Second Call for Proposals focused on COVID-19-related Cardiovascular Disease The Cardiovascular Translational Dream Team Initiative


Opening date: May 13, 2021
Application due date: July 14, 2021 at 5pm ET
Anticipated funding start date: September 1, 2021


Rationale and Overview

We are witnessing an unprecedented pandemic. In addition to the significant mortality related to acute SARS-CoV-2 (COVID) infection, chronic complications, including heart and vascular sequelae, are now recognized to cause significant morbidity. However, the frequency and relevance of post-COVID cardiovascular (CV) complications have not been well-defined, and strategies for detection and risk stratification do not exist. In addition, the contribution of CV derangements to the so-called COVID “long hauler” syndrome is unknown. The Penn Cardiovascular Institute (CVI) recently launched an initiative to provide seed funding for team-based efforts focused on COVID-related myocarditis.  We are now making a second call for proposals with broadened target areas including both heart and vascular disease (e.g. vasculopathy, coagulopathy), and emphasis on short- and long-term complications post-infection. Studies focused on existing human cohorts and/or biobank samples will be prioritized. Applications will be reviewed and selected by an Executive Steering Committee (ESC) comprised of senior Penn scientists and ad-hoc experts.  We plan to fund up to 2-3 projects ($50,000- $100,000 each) for a one-year period. It is our hope that this seed funding will allow rapid acquisition of early-stage data to provide rationale for longer-term projects ultimately funded through external sources such as NIH, foundations, and/or industry. Notably, the NIH has also announced, and is launching, several efforts to fund chronic complications of COVID-19.


Examples of projects that would be appropriate for this funding mechanism include but are not limited to:
  • Studies focused on deep cardiac or vascular phenotyping of longitudinal human cohorts post-COVID infection:
    • Diagnosis
    • Disease risk stratification
    • Therapeutic approaches
  • Unbiased OMIC and/or genetic profiling of plasma or tissue samples from well-phenotyped humans post-COVID infection (vs controls) to identify predictive biosignatures; to segregate patients with severe phenotypes of disease from patients with similar phenotypes not due to COVID; and to guide medical decision making. The use of existing Penn or CHOP biobanks is strongly encouraged, and we can assist with identification of ongoing post-COVID tissue collection activities as needed.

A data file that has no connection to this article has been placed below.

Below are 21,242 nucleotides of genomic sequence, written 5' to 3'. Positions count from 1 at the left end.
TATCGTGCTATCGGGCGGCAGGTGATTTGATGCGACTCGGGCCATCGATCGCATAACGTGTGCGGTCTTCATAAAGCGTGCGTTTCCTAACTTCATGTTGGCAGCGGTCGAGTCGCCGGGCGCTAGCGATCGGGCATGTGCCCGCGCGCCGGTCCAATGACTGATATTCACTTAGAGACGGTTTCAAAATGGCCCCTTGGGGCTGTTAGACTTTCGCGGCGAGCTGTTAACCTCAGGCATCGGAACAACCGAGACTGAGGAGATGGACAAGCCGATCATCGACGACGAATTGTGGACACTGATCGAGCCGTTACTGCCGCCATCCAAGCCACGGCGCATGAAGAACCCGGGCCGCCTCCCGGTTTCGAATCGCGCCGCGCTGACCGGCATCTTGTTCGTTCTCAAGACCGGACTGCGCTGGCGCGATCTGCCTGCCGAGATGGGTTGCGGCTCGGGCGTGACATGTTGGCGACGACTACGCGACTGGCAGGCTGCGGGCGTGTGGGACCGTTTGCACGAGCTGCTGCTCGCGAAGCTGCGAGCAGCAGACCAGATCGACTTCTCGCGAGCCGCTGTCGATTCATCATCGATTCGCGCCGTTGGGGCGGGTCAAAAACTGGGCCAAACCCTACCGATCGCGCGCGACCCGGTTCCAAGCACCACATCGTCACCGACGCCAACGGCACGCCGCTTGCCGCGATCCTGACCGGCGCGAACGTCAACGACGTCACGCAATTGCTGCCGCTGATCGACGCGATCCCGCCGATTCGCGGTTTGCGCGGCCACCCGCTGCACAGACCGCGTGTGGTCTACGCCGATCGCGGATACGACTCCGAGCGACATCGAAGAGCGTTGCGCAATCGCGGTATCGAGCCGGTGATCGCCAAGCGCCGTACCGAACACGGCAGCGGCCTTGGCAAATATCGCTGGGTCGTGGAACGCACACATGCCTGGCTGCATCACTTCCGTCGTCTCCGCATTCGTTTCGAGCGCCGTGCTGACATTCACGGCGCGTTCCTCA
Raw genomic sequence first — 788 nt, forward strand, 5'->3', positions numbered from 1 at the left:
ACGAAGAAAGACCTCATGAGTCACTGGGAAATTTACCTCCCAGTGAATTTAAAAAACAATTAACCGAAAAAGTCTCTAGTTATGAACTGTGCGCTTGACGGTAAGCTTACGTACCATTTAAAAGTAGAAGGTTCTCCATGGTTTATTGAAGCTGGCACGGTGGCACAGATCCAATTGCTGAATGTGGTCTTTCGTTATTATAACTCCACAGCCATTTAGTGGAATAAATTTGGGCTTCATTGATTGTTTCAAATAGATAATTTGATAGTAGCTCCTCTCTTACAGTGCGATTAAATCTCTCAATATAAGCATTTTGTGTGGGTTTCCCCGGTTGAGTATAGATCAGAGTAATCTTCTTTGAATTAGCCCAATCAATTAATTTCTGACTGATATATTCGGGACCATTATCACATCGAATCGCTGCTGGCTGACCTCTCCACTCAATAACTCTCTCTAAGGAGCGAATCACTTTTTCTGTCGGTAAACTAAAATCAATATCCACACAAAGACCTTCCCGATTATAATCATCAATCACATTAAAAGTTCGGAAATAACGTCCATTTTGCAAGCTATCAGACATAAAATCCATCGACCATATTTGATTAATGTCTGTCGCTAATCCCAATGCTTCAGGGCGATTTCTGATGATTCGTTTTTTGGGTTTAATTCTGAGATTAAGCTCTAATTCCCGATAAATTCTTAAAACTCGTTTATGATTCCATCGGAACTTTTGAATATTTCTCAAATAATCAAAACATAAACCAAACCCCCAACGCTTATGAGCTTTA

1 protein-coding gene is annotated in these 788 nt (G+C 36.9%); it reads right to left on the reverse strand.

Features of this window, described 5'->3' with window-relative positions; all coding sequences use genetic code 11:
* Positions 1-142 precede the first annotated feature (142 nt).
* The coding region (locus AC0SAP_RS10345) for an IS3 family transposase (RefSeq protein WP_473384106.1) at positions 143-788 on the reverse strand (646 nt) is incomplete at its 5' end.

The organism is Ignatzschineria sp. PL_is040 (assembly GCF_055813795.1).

• Studies of the role of specific autoantibodies and/or cytokines in post-COVID CV disease.
  • Imaging approaches to detect heart and vascular sequelae of COVID infection such as inflammation, fibrosis, vasculitis or coagulopathy.
  • Delineation of risk factors and/or pathobiology related to the systemic inflammation and vasculopathy that occurs in a subset of children post-COVID infection; studies of the longer-term impact of this disorder to guide recommendations on therapies and/or activity levels (e.g. competitive sports).
  • Why is cardiovascular disease (including hypertension) a major risk factor for complications from COVID? Which “cardiovascular risk factors” (including hypertension, vascular events, stroke, and cardiac events) influence morbidity and mortality post-COVID? Does obesity synergize with CV disease to influence post-COVID complications? Mechanisms?
  • Studies aimed at determining the contribution of CV abnormalities to the “long-haul” syndrome including the potential role of:
    • Cardiovascular risk factors
    • Underlying CV disease
    • Dysautonomia
  • Does COVID-19 vaccination increase risk for, or severity of, chronic heart or vascular disease in the short-term or long-term? Mechanisms?

Please direct any questions related to the application or funding to Teresa Leone at


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